Chris Smither (born November 11, 1944, Miami, Florida) is an American folk/blues singer, guitarist, and songwriter. His music draws deeply from the blues, American folk music, modern poets and philosophers. Smither’s family lived in Ecuador and the Rio Grande Valley in Texas before settling in New Orleans when Chris was three years old. He grew up in New Orleans, and lived briefly in Paris where he and his twin sister attended French public school. It was in Paris that Smither got his first guitar - one his father brought him from Spain. Shortly after, the family returned to New Orleans where his father taught at Tulane University. In 1960, Smither and two friends entered and won a folk “Battle of the Bands” at the New Orleans Saenger Theatre. Two years later, Smither graduated from Benjamin Franklin High School in New Orleans and went on to attend the University of the Americas in Mexico City planning to study anthropology. It was there that a friend played Smither the Lightnin' Hopkins' record “Blues in My Bottle”. After one year in Mexico, Smither returned to New Orleans where he attended Tulane for one year and discovered Mississippi John Hurt’s music through the Blues at Newport 1963 album on Vanguard Records. Hurt and Hopkins would become cornerstone influences on Smither’s own music. In 1964, Smither flew to New York City two days prior to boarding the SS United States for the five-day transatlantic voyage to Paris for his Junior Year Abroad program. While in New York, he stopped at The Gaslight Cafe to see his hero, Mississippi John Hurt. Once in Paris, Smither often spent time playing his guitar instead of attending classes. Smither returned to New Orleans in 1965. With a few clothes and his guitar, he soon took off for Florida to meet another musical hero, Eric von Schmidt. Smither arrived uninvited at von Schmidt’s door; Von Schmidt welcomed Smither in, and upon listening to him play, advised him to go north to seek a place in the burgeoning folk scene in New York City or Cambridge, Massachusetts. Smither followed this advice, and arrived at Club 47 in Harvard Square several weeks later only to find von Schmidt performing. Von Schmidt invited Smither on stage to play three songs. Smither soon began writing and performing his own songs. He achieved some local notice and by 1967 was featured on the cover of The Broadside of Boston Magazine, and in 1968 music photographer David Gahr’s book, The Face of Folk Music featured Smither’s picture. By 1969, after living in several places around Cambridge, Smither moved to Garfield Street in Cambridge and often visited Dick Waterman's house where Fred McDowell, Son House and other blues legends were known to congregate. It was there that Smither first performed his song "Love You Like A Man" for Waterman's friend, Bonnie Raitt. That summer, he appeared at the Philadelphia Folk Festival for the first time. In 1970, he released his first album I'm A Stranger, Too! on Poppy Records, followed by Don’t It Drag On the next year. He recorded a follow up, Honeysuckle Dog, in 1973 for United Artists Records but Smither was dropped from the label and the album went unreleased until 2004, when it was issued by Tomato Records. Despite no longer having a recording contract Smither continued to tour and became a fixture in New England's folk clubs. In 1972, a longstanding working relationship with Bonnie Raitt took shape as Raitt's cover of "Love Me Like a Man" appeared on her second album Give It Up. Raitt has since made it a signature song of her live performances, and the song has been included on several of her live albums and collections. She has openly expressed admiration for Smither's songwriting and guitar playing, once calling Smither "my Eric Clapton." In 1973, Raitt covered Smither's song "I Feel The Same" on her Takin' My Time album. Following this mixed early success, Smither's recording and songwriting career had a long fallow period while he struggled with personal issues. In his official biography, Smither is quoted: "I was basically drunk for 12 years, and somehow I managed to climb out of it; I don't know why." Smither began to re-emerge as a performer in the late 1970s, and gained a few press notices. In 1979, he was featured in Eric von Schmidt and Jim Rooney's book, Baby Let Me Follow You Down, and the next year in the UK's Melody Maker magazine. In 1984, Smither's belated third album, It Ain’t Easy was released on Adelphi Records. In 1987, author Linda Barnes’ book “A Trouble of Fools” was published. This is the first in a series of 11 (to-date) novels featuring the private investigator Carlotta Carlysle who is a big Chris Smither fan, and all of which include some reference to Chris Smither. Smither recorded his next album, Another Way To Find You, in front of a live audience at Soundtrack Studio in Boston and in 1991 released it on Flying Fish Records. Later that year he received a Boston Music Award. Two years later, he was invited to compose music for a documentary on Southern folk artists and met Southern folk artist Mose T. In 1993, Smither recorded and released his fifth album, Happier Blue (Flying Fish), which earned Smither a National American Independent Record Distributors NAIRD award. Another two years later, he released Up On The Lowdown (Hightone Records), which was recorded at the Hit Shack in Austin, Texas. This was the first of three records produced by Stephen Bruton. Also that year, the Chris Smither Songbook I was published. In 1996 he began recording live concerts in the US and Ireland for what would later become a live CD. The next year, he released his seventh album, Small Revelations (Hightone), and filmed an instructional guitar video for Happy Traum’s Homespun Tapes in Woodstock, NY. In 1997 Smither's music was used exclusively on the entire score of the short film, The Ride, directed by John Flanders and produced by Flanders's company, RoughPine Productions. Flanders plays a folk-singer in the film who is largely influenced by Smither. The Ride won the Audience Best Film Award at the 2002 Moscow Film Festival. 1998 was a year of small breakthroughs and the start of a fertile songwriting and recording period for Smither. HighTone Records reissued Another Way To Find You and Happier Blue and Jorma Kaukonen invited Smither to teach at his Fur Peace Ranch in Ohio. In addition, Smither toured with Dave Alvin, Ramblin' Jack Elliott and Tom Russell as Hightone’s "Monsters of Folk" tour, and Emmylou Harris recorded his song "Slow Surprise", for the Horse Whisperer soundtrack CD. In 1999, Smither released Drive You Home Again (HighTone Records), and Keys to Tetuan by Israeli novelist Moshe Benarroch was published with a line from Smither's song I Am The Ride on the opening page. Also in 1999 he went to New Zealand and played at the Sweetwaters Music Festival. 2000 brought the release of another CD, Live As I’ll Ever Be (HighTone Records ), comprising the live recordings made two years earlier. His song "No Love Today" was featured in the Bravo network program Tale Lights. The following year, songwriter Peter Case invited Smither to be part of a Mississippi John Hurt tribute record for which he contributed the opening track, “Frankie and Albert”. In 2003, Train Home was released on Hightone. In 2004, jazz singer Diana Krall covered “Love Me Like A Man” on her CD, The Girl in the Other Room. In September 2006, Smither released Leave the Light On (Signature Sounds Recordings) produced by David 'Goody' Goodrich. His song, "Diplomacy," from the CD was named #42 on Rolling Stone Magazine's list of 100 Best Songs of the Year 2006. Smither was also named as 2007's Outstanding Folk Act by the Boston Music Awards. That year he also contributed an essay entitled "Become a Parent" to the book Sixty Things To Do When You Turn Sixty (Ronnie Sellers Productions). And he narrated a two-CD audio book recording of Will Rogers' Greatest Hits (Logofon Recordings). Smither released a 78-minute live concert DVD, One More Night, (Signature Sounds Recordings) in February, 2008. In May 2009, Smither's short story "Leroy Purcell" was published in Amplified (Melville House Publishing), a collection of fiction by fifteen prominent performing songwriters. Smither continues to tour worldwide, performing at clubs, concert halls, and festivals in the US, Canada, UK, Ireland, Europe, Australia. Smither's thirteenth CD Time Stands Still was released on September 29, 2009 on Signature Sounds Recordings. On February 8, 2011, Chris was profiled in The New York Times' Frequent Flier column, entitled, "The Drawbacks of a Modest Celebrity," in which he recounts anecdotes from his four decades as a traveling musician. American Songwriter writes that Smither's 2012 album "Hundred Dollar Valentine" is his first of all original material in his four decade career If you support live Blues acts, up and coming Blues talents and want to learn more about Blues news and Fathers of the Blues, ”LIKE” ---Bman’s Blues Report--- Facebook Page! I’m looking for great talent and trying to grow the audience for your favorites band!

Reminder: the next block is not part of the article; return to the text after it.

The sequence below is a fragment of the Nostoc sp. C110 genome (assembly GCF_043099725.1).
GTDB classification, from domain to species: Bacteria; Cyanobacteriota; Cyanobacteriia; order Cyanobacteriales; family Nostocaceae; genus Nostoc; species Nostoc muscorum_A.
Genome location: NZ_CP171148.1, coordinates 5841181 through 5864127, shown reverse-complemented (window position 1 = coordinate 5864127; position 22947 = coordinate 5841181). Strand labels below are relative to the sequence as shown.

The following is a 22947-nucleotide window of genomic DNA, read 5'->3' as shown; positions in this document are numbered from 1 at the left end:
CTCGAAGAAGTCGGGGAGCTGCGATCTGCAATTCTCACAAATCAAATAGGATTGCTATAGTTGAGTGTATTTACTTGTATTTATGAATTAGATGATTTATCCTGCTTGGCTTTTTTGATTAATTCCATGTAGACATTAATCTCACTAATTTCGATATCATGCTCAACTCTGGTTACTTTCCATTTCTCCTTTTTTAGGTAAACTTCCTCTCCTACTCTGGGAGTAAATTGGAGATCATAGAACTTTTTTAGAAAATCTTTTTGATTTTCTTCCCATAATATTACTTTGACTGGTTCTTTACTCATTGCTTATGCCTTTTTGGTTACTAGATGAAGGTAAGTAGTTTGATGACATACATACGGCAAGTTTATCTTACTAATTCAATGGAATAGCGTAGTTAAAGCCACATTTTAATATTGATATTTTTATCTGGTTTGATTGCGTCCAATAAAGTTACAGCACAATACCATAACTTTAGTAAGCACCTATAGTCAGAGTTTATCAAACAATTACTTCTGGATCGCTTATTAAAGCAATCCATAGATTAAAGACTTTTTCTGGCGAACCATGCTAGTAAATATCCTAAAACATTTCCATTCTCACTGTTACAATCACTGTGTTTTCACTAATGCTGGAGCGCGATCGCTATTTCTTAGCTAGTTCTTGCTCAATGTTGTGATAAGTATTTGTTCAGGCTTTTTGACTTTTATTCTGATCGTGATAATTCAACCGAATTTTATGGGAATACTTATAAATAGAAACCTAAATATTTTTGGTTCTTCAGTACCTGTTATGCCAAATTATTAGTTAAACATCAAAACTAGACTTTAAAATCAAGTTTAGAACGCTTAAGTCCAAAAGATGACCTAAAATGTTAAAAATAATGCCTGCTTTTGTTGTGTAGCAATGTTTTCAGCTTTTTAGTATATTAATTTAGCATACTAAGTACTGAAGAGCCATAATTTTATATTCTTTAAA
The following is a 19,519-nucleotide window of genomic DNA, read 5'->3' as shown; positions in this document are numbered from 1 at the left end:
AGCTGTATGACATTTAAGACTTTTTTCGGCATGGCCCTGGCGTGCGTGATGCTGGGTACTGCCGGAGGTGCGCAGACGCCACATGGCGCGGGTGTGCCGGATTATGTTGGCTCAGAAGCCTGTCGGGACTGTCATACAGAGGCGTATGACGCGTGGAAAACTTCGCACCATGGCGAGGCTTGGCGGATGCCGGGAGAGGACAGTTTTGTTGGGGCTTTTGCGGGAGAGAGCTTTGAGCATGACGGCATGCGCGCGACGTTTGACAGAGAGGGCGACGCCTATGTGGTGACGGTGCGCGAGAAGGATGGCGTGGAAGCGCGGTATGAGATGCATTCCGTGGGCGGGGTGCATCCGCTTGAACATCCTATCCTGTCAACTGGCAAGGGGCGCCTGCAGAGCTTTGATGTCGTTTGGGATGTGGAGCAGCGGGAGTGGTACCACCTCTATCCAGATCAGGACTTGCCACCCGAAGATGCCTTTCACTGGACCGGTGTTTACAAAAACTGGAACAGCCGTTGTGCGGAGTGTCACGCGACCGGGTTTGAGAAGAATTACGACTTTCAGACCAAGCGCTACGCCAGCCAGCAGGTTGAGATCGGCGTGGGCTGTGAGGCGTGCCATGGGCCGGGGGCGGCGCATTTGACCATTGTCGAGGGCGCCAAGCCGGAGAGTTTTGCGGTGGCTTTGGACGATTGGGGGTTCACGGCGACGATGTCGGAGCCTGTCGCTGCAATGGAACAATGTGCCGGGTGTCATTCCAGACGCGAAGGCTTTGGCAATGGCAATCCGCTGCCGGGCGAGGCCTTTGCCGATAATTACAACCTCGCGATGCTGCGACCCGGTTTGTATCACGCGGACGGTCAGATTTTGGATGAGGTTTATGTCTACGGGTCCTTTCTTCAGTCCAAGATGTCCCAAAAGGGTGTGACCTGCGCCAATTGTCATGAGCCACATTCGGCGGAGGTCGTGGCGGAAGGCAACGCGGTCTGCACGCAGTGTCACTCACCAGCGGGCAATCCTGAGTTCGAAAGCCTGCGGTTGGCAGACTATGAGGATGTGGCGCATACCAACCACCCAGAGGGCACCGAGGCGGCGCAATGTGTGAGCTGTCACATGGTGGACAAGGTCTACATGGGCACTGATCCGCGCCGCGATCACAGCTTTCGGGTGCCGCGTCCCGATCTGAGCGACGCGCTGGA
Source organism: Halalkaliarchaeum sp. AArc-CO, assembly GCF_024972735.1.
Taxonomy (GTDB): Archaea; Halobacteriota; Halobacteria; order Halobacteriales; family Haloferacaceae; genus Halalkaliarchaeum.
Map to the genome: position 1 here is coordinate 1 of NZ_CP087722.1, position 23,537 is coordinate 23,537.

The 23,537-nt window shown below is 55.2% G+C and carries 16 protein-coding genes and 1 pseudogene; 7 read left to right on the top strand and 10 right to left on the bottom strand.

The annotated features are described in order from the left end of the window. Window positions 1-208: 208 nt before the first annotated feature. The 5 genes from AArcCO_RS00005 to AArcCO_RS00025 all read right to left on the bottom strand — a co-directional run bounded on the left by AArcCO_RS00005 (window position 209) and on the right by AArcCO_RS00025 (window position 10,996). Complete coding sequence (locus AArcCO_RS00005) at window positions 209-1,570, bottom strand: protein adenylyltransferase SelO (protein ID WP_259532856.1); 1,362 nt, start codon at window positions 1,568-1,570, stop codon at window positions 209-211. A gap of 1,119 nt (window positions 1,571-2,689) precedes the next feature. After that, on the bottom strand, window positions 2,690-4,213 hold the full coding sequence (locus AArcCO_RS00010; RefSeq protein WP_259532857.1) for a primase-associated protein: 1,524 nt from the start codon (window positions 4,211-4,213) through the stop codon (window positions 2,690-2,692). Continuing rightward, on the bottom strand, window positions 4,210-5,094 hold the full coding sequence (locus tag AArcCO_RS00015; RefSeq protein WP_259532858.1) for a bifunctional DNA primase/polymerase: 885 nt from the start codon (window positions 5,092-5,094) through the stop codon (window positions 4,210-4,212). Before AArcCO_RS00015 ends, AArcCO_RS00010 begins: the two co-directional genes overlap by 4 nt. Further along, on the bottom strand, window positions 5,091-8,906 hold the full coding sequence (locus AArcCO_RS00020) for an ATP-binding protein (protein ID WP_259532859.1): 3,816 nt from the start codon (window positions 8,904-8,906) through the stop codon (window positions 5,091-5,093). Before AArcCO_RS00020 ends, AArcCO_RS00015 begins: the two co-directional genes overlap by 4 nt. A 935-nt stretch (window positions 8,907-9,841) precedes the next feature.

Tuesday, May 8, 2012